Hall of Famer Porcher Had to Tackle Grades First
1/1/2017, noon | Updated on 12/29/2016, 3:19 p.m.
Former South Carolina State University defensive end Robert Porcher’s only objective when he went off to college was to get out of his parents’ house “because they had too many rules.’’
One of their strictest rules was that if his grades weren’t up to par he couldn’t play football, and they weren’t up to par for most of Porcher’s high school career. That meant Porcher only played one year of high school football.
“The second semester of my junior year I realized they weren’t playing,’’ Porcher said. “After I realized they were serious, I buckled down.’’
The tough love that Robert Porcher Jr. and Dr. Marilyn M. Porcher showed the oldest of their three children was the foundation for a stellar career that has earned Porcher induction into the 2017 Mid-Eastern Athletic Conference (MEAC) Hall of Fame. He will be enshrined during an awards brunch on March 9 at the Marriott Waterside Hotel in Norfolk, Va.
The 2017 Hall of Fame class, which also includes former Bethune-Cookman softball standout Amber Jackson; Rashean Mathis, a three-time All-MEAC performer in football at Bethune-Cookmnan; Francena McCorory, a three-time NCAA champion in track at Hampton, and Tracy White, a football All-American at Howard, will also be recognized before the 6 p.m. men’s basketball game, during the 2017 MEAC Basketball Tournament on March 9, at the Norfolk Scope Arena.
“My whole career I always gave thanks to my parents,’’ Porcher said. “They were the first in their families to go to college and graduate. I was blessed to have parents who came to all my games. I always wanted to make my family proud.’’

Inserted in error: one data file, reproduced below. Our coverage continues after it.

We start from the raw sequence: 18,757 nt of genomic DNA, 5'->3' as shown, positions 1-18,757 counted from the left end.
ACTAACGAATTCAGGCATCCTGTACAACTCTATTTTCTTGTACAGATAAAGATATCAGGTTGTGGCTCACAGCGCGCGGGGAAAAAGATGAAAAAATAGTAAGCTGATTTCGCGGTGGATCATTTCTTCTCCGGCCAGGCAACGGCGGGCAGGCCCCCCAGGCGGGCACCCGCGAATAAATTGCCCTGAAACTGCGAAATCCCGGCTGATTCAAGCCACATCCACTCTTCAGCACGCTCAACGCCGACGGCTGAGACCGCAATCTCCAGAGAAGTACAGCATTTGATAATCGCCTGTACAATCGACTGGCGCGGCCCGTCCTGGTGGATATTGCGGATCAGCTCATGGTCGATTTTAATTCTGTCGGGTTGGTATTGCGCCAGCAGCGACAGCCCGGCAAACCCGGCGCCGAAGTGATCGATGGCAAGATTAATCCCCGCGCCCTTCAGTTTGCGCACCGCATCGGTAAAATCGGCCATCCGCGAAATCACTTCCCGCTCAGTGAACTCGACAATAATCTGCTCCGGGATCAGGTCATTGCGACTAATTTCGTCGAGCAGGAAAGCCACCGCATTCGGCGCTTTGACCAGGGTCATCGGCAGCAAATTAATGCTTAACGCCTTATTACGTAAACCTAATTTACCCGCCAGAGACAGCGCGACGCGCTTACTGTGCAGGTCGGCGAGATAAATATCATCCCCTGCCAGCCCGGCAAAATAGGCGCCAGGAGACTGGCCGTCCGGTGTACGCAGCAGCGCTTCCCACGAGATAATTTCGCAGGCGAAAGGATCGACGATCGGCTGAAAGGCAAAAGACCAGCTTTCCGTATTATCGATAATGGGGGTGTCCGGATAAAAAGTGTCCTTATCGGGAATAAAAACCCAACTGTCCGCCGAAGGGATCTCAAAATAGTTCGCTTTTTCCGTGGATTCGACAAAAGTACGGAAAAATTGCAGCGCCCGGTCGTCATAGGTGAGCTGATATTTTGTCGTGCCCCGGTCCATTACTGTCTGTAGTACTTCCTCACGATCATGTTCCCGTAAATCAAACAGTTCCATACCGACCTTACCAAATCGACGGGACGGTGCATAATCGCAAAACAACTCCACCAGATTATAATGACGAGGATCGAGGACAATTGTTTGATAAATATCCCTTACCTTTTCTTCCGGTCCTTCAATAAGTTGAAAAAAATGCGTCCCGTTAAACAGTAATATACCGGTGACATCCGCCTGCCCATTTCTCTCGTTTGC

Porcher did made his parents proud with his play during his two seasons at South Carolina State, after transferring from Tennessee State. As a senior in 1991, he was voted MEAC Defensive Player of the Year, the NFL Draft Report named him its 1991 NCAA Division I-AA (now FCS) Defensive Player of the Year, and the Detroit Lions selected him in the first round of the 1992 NFL Draft, making him the first South Carolina State player ever chosen in the first round. He retired as the Lions’ career sack leader after a 13-year career.
Porcher’s hall of fame career began with zero fanfare because of his poor high school academic record. Only Tennessee State and South Carolina State offered him a scholarship. Porcher was set to sign with South Carolina State, which is about an hour drive from his hometown of Mount Pleasant, S.C. However, his father insisted that he visit Tennessee State.
When Porcher saw the Tigers’ history of producing NFL defensive linemen – Claude Humphrey, Richard Dent, Ed “Too Tall’’ Jones and Joe “Turkey’’ Jones among them – Porcher said “I felt I had to go there.’’ However, he was academically ineligible to play his first season.
Porcher became the starting left defensive end in the third game of his second season at Tennessee State and played well. But the Tigers made a coaching change at the end of the season, firing Bill Thomas and hiring Joe Gilliam Sr. Porcher decided it was a good time for him to transfer to South Carolina State, his first choice originally, so he could be closer to home.